Apprenticeships, Skills, Children and Learning Bill — Independence of Qfqual — 11 Nov 2009 at 19:30

The majority of MPs voted for greater freedom for Qfqual, the qualifications regulator, to act independently from ministers.

Government minister, Iain Wright, explained that the proposed opposition amendment (a)[1], which was rejected, would allow ministers to alter the standards of qualifications through specifying minimum requirements. He said the government wanted to see Ofqual directly accountable to Parliament for maintaining qualifications standards and for ministers not being allowed to "meddle".[2]

The vote was about the wording of a proposed new clause to be added to the Apprenticeships, Skills, Children and Learning Bill. The clause[3], with the alternative words being voted on shown in square brackets, is reproduced below:

  • "Effect of determination of minimum requirements
  • 1. This section applies in relation to a qualification or description of qualification in respect of which minimum requirements specified in an order under section (Power to determine minimum requirements)(1) have effect.
  • 2. Ofqual must perform its functions under sections 130, 131 and 137 in relation to the qualification or description of qualification in a way which secures that the minimum requirements in respect of the qualification or description of qualification are met.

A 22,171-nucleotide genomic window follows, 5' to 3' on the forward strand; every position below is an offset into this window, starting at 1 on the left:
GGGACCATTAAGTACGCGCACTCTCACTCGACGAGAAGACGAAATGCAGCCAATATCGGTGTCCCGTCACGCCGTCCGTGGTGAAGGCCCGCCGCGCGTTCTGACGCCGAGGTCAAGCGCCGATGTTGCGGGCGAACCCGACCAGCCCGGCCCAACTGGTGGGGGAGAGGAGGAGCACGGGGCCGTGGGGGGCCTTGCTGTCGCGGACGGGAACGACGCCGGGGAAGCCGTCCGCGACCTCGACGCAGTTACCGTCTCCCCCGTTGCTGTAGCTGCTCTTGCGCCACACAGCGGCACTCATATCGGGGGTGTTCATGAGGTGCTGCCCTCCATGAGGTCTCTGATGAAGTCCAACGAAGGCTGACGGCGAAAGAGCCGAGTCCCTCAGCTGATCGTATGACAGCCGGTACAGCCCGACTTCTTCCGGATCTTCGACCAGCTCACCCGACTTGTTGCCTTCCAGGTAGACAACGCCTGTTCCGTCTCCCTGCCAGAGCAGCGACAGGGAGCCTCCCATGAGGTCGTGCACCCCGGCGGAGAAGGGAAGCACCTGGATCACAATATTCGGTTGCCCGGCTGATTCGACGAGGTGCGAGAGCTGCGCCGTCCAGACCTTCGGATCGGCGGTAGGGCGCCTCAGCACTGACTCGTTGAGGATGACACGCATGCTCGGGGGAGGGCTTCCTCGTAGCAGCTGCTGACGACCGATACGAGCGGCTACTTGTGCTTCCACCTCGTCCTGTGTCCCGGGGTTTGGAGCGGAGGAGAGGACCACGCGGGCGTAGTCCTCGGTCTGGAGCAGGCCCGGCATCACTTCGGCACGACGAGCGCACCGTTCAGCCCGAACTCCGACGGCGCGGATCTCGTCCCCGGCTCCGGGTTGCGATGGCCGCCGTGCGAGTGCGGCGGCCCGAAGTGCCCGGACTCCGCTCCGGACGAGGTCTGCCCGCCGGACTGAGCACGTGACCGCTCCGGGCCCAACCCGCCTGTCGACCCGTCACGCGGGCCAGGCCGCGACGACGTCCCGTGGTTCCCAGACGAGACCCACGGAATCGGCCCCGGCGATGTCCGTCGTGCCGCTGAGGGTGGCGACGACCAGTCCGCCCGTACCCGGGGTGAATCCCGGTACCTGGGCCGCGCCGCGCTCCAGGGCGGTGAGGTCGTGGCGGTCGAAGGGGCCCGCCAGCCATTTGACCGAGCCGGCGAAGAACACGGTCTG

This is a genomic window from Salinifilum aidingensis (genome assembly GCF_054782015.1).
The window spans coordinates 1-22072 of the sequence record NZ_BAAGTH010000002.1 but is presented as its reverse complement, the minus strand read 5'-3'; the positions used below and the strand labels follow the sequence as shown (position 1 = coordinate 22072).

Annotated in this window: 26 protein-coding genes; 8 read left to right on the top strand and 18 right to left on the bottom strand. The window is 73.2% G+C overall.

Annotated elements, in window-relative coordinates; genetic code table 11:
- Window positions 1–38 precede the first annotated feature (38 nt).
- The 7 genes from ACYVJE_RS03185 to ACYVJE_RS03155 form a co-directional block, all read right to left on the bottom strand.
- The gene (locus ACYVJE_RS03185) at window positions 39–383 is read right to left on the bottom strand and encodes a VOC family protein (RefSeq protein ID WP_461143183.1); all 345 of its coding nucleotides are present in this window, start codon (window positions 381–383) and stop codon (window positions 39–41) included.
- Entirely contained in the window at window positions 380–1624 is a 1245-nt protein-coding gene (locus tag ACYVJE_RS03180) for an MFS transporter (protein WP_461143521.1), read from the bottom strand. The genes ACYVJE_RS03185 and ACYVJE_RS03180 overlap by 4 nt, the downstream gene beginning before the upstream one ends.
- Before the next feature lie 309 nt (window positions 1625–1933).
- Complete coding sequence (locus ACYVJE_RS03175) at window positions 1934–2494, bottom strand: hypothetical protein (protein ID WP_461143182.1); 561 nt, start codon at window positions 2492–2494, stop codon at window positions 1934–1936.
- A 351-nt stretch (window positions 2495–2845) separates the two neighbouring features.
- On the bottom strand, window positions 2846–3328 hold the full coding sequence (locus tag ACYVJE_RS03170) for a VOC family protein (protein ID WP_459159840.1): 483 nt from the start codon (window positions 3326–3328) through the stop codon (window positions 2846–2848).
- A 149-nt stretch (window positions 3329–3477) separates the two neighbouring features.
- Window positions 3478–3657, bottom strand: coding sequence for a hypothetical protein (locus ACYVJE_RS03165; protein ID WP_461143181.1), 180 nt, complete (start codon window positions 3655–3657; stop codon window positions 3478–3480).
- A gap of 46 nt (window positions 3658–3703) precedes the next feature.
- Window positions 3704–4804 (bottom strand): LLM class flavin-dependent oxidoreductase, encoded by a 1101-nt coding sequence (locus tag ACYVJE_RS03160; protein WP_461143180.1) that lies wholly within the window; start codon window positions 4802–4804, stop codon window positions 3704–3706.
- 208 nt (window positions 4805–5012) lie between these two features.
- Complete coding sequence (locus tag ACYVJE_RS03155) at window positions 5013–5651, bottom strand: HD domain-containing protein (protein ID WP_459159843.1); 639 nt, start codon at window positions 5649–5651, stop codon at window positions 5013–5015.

• 3. But Ofqual is not required to comply with the duty imposed by subsection (2) if it appears to Ofqual that complying with that duty would result in the level of attainment (in terms of depth of knowledge, skills or understanding) indicated by the qualification or description of qualification [ not being consistent with | being lower than ] that indicated by comparable regulated qualifications.”

The majority of MPs decided to use the "not being consistent with" wording; which gives Ofqual more freedom not to act on a "minimum requirement order" (an instrument to be set down by ministers and subject to an affirmative resolution in both Houses).

The new clause reproduces part of clause 138. The role of ministers in setting qualification standards was debated intensely when Clause 138 was debated intensely in committee.[4]

The House divided: Ayes 131, Noes 272.

Debate in Parliament | Source |

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Party Summary

Votes by party, red entries are votes against the majority for that party.

What is Tell? '+1 tell' means that in addition one member of that party was a teller for that division lobby.

What are Boths? An MP can vote both aye and no in the same division. The boths page explains this.

What is Turnout? This is measured against the total membership of the party at the time of the vote.

PartyMajority (No)Minority (Aye)BothTurnout
Con0 101 (+1 tell)052.8%
DUP0 4044.4%
Independent0 3050.0%
Lab271 (+2 tell) 0 (+1 tell)078.3%
LDem0 22034.9%
PC0 1033.3%
SDLP1 0033.3%
Total:272 131064.9%

Rebel Voters - sorted by vote

MPs for which their vote in this division differed from the majority vote of their party. You can see all votes in this division, or every eligible MP who could have voted in this division

Sort by: Name | Constituency | Party | Vote

Helen JonesWarrington NorthLabtellaye

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